Max Aaron believes that pressure is for those who are not prepared and does his best to be as prepared as he possibly can be. Being a very analytical person and a strategic planner, Max not only has back up plans for his programs, he has back up plans for his back up plans with the hope that he will not be caught off guard by anything that comes his way. “I have at least ten different plans of programs in my head already,” Aaron said.
Mental toughness is a big part of the training process for Aaron as he works with a sports psychologist who has helped give him more confidence. It has been a process for Max to not only be content with who he is as a skater but to be confident in what he brings to the sport and to simply be himself regardless of the critics.
At this point, Aaron’s focus is preparing for Skate America, October 18-20 where he is on the Grand Prix circuit for the first time and is preparing one quadruple jumps in his short and three in his long. He has backloaded his performance with both triple axels and the quad salchow after the halfway point to increase his points. It’s a program that not many men would attempt. But Max says, “No risk, no reward.”
When it comes to his incredible quad toe-loop and quad salchow, Max best likes describing them as his kids. “So my quads are like my babies, I always say," he said with a laugh. "You can’t leave one alone, right? The whole thing is managing how to do both in the program. People are always saying how the toe and sow are so similar, but really when you break it down, they’re really not similar at all. They are very different and they are unique in their own ways. So you can’t treat both the same way.”
It’s highly ambitious to include two types of quads in a program, yet his goal is to get the most from every program, including his component score. There has been a lot of criticism about Aaron’s artistry, or lack thereof, considering that he is a hockey player at heart. Yet Max has been training hard to increase his artistic ability and he has taken ballroom and modern dancing classes to understand movement and begin to implement it in his programs. “I’ve competed in ballroom dancing now a couple months ago and I enjoy it. It’s something very fun and unique for me to do and I’m learning the steps and the rhythms,” Aaron said.
Max spends a lot of time critiquing his artistry through watching video replays. Last season Aaron was more focused on getting comfortable with his quads and intentionally did not concern himself with artistic components, but this season he wants to become the full package, yet it is a delicate balance between staying true to who he is and yet working to grow artistically so that he can get the points he needs to be competitive.
Max’s goal is for his programs to grow and develop as the season progresses and as his style takes form. He hopes to possess the full package in time for him to defend his national title in January, making the Olympic team.
When it comes to the 2014 Olympic Games, his ambitions are clear. “Main goal is competing clean,” Max said firmly. “I say that every time because it’s very hard to compete two clean performances in the same event. So I get that done I will accomplish my goal, which my goal is to become an Olympic Champion...I go back to seeing where the points lay and where I can lay with the top men, doing these programs clean. I say Olympic Champion because you never know how someone is going to skate on that particular day. I say Olympic Champion for sure.”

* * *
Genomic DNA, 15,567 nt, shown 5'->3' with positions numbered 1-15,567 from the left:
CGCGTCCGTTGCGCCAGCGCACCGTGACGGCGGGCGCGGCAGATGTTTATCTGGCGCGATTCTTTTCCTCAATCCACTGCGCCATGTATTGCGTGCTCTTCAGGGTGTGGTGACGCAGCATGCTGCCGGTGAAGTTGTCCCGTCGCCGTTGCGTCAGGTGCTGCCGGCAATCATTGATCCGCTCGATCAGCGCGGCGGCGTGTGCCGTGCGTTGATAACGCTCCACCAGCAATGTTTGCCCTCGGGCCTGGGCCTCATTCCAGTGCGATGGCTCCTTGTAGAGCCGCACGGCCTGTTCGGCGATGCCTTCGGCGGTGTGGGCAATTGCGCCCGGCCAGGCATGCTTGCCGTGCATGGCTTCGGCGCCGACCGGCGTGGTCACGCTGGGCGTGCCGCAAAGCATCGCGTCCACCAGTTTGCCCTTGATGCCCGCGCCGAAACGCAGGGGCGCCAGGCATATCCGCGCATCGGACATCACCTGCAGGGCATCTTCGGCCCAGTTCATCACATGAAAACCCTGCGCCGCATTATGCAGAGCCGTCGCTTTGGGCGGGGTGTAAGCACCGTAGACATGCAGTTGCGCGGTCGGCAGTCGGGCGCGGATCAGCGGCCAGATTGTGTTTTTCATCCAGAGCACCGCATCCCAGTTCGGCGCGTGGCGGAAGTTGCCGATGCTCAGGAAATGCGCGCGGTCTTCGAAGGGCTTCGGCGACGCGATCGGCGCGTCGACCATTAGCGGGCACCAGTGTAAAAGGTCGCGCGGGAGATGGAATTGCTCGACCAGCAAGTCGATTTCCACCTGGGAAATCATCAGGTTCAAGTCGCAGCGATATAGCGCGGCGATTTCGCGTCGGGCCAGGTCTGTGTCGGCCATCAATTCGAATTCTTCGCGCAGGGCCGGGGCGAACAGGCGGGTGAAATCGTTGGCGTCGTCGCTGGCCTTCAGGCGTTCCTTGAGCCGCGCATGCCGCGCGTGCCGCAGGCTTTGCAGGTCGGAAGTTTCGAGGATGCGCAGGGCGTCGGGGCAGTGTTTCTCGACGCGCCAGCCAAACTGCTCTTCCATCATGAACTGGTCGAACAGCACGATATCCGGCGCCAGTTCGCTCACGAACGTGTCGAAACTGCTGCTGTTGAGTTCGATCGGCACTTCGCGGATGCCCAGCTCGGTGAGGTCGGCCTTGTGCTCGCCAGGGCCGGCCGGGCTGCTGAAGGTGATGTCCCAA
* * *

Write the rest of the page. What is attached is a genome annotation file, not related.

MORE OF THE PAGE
Max is not only looking to become an Olympic champion, he is also looking to become a real estate developer, a stock broker and a sports agent. “Hopefully I have a very long life,” Max says with a laugh. With all of his ambitions, Max is still hoping to spend many years skating competitively as he is grateful that he will only be 25 for the 2018 Olympic Games. He is certainly not looking to hang up his skates any time soon.
With so many dreams and ambitions, it is a good thing that Aaron has an incredible support system. From the friends he trains with to his family, he is surrounded by people who push him and believe in him. He not only draws strength from their support but also from his Jewish heritage which he is proud to represent. “It’s great because I get to share my religion with others in the sport,” Aaron said.
Not everyone has the optimistic perspective that Max Aaron seems to possess or the discipline to live such an intense lifestyle, but for Max, that’s just who he is. Though some of his goals seem quite ambitious and some wonder if he can live up to his confident talk, Max is no longer concerned about naysayers and now he is hoping to inspire others to go for their dreams.
“If there was one thing that I could get away from skating and I could share with the world of figure skating and beyond is that I would love to inspire others to go out and do something that maybe they have been told that they cannot do. I say that because I was always told that I would never be a champion, I would never be up there with the top men, I wold never be a world competitor, I was always told this...I just want to inspire others constantly just to go out there and enjoy their day and just keep pushing through it and whatever people tell you, just to go beyond that and to enjoy life to the fullest.”